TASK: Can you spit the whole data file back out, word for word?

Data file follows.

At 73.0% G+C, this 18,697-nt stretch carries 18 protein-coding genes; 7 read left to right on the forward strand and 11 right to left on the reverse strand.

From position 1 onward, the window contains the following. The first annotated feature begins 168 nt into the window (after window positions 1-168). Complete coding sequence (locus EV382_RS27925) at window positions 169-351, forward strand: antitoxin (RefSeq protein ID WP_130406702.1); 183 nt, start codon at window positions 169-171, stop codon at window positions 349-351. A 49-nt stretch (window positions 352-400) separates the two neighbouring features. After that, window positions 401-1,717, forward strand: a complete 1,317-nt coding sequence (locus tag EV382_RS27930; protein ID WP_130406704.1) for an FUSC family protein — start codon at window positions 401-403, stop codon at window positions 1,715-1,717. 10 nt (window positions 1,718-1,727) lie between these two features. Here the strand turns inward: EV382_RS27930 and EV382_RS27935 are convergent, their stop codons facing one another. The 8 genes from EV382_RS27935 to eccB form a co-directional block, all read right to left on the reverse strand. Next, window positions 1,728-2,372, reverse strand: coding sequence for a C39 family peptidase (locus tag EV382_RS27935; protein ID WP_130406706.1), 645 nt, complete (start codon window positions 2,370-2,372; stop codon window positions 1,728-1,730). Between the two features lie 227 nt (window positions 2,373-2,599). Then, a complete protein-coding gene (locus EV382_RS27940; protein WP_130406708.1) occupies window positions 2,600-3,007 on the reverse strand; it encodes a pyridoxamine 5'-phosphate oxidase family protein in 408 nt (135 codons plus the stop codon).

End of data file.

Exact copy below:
At 73.0% G+C, this 18,697-nt stretch carries 18 protein-coding genes; 7 read left to right on the forward strand and 11 right to left on the reverse strand.

From position 1 onward, the window contains the following. The first annotated feature begins 168 nt into the window (after window positions 1-168). Complete coding sequence (locus EV382_RS27925) at window positions 169-351, forward strand: antitoxin (RefSeq protein ID WP_130406702.1); 183 nt, start codon at window positions 169-171, stop codon at window positions 349-351. A 49-nt stretch (window positions 352-400) separates the two neighbouring features. After that, window positions 401-1,717, forward strand: a complete 1,317-nt coding sequence (locus tag EV382_RS27930; protein ID WP_130406704.1) for an FUSC family protein — start codon at window positions 401-403, stop codon at window positions 1,715-1,717. 10 nt (window positions 1,718-1,727) lie between these two features. Here the strand turns inward: EV382_RS27930 and EV382_RS27935 are convergent, their stop codons facing one another. The 8 genes from EV382_RS27935 to eccB form a co-directional block, all read right to left on the reverse strand. Next, window positions 1,728-2,372, reverse strand: coding sequence for a C39 family peptidase (locus tag EV382_RS27935; protein ID WP_130406706.1), 645 nt, complete (start codon window positions 2,370-2,372; stop codon window positions 1,728-1,730). Between the two features lie 227 nt (window positions 2,373-2,599). Then, a complete protein-coding gene (locus EV382_RS27940; protein WP_130406708.1) occupies window positions 2,600-3,007 on the reverse strand; it encodes a pyridoxamine 5'-phosphate oxidase family protein in 408 nt (135 codons plus the stop codon).